Colorful Tabs


  • I love that each student can move at their own pace.  I had my older children reading/listening/watching about Daniel Boone while the youngers enjoyed the science of animals.
  • You can sort the content by age or by subject.  This is most helpful when searching for specific children and their needs.  (Though I wish it were broken down a little bit more.)
  • When looking at the grades on the quizzes, the program shows which answers your student got wrong and then supplies the correct answer.  Much nicer than just giving you a score and leaving you to wonder what needs to be covered in more detail.
  • Multiple children can use one subscription to the program.  There are not additional fees for each child using the program.
  • Because you logon to Zane’s server to get to your account, you can access the videos wherever you have internet access.  Nice that it’s not restricted to just one computer.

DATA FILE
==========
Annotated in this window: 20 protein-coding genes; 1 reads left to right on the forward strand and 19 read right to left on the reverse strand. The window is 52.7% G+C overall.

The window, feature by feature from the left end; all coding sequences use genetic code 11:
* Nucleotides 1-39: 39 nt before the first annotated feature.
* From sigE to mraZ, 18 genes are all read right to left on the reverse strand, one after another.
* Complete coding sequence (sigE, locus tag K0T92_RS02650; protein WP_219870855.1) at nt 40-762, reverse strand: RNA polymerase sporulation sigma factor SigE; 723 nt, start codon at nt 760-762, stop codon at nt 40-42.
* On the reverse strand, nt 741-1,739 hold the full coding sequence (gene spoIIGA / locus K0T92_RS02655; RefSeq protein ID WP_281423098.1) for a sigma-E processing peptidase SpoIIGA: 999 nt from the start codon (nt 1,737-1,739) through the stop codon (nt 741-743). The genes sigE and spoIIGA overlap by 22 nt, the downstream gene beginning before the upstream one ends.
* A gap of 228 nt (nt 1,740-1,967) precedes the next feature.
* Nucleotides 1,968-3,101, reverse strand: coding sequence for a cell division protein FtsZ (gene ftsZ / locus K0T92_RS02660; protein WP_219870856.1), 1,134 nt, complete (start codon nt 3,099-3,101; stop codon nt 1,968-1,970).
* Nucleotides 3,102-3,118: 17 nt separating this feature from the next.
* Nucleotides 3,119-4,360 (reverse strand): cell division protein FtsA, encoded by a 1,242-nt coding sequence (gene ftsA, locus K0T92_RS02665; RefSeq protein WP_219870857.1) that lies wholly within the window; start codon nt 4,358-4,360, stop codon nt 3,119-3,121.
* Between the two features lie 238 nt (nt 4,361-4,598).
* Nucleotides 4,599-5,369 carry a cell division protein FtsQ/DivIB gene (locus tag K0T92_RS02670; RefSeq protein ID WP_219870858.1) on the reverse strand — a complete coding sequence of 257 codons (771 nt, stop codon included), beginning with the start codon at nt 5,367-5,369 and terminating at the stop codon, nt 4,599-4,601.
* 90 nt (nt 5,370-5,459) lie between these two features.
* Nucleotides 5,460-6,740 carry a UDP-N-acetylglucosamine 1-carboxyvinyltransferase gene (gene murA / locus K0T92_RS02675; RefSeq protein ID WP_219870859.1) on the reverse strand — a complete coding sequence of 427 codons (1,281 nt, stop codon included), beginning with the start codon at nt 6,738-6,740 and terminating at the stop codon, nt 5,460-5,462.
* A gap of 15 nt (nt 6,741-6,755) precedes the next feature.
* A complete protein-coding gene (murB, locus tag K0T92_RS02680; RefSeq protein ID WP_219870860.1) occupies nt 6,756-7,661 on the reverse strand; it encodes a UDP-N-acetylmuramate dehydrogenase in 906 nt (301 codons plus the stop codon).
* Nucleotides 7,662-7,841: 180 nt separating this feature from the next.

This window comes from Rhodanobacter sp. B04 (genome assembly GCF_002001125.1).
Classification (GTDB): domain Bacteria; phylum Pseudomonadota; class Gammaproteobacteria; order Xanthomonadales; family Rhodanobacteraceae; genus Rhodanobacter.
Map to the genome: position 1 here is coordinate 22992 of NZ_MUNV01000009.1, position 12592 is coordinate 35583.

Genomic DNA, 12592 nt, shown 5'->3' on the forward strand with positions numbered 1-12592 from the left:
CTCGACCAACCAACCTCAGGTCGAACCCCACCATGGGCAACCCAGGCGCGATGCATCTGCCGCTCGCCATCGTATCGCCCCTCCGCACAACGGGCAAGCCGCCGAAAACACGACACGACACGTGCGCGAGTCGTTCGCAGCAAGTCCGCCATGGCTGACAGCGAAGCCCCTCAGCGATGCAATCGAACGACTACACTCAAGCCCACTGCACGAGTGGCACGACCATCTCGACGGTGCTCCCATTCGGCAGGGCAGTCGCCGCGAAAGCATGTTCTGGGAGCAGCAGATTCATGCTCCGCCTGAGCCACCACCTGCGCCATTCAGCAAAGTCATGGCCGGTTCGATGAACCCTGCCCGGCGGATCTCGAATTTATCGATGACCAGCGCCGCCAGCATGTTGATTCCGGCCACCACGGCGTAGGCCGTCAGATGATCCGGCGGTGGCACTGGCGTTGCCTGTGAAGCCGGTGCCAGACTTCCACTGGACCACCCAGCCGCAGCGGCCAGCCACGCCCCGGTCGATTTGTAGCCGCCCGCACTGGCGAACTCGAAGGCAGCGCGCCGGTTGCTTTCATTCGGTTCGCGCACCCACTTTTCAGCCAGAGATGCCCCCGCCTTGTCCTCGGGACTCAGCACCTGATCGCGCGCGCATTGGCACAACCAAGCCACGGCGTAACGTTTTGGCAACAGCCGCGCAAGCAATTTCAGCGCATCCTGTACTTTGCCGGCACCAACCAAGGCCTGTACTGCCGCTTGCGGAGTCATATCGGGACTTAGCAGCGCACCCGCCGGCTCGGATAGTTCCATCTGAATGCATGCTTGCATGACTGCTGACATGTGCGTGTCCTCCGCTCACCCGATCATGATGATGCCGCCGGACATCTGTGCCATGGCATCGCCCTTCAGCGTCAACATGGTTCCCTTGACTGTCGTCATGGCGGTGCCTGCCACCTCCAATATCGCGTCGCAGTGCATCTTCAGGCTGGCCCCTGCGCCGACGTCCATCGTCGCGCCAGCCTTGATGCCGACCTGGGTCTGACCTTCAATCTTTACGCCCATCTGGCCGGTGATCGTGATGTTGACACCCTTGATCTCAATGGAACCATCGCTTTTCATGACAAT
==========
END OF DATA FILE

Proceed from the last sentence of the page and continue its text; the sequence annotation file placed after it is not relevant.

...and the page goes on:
• Evolution videos.  Good exposure,however, this information doesn’t mesh with my belief system.
  • This is an enormous amount of information, however, I don’t think it could be used as a stand-alone curriculum.
  • There are lesson plans for each video which include discussion questions, vocabulary, and furthering the discussion questions – all of this is good.  The thing I didn’t like about it was that there were no answers.  The lesson plans I looked at referred me to “Appendix F” for the answers.  I never did find Appendix F.  The questions were not difficult, but it did mean that I was going to have to pay attention to the videos right along with my kids.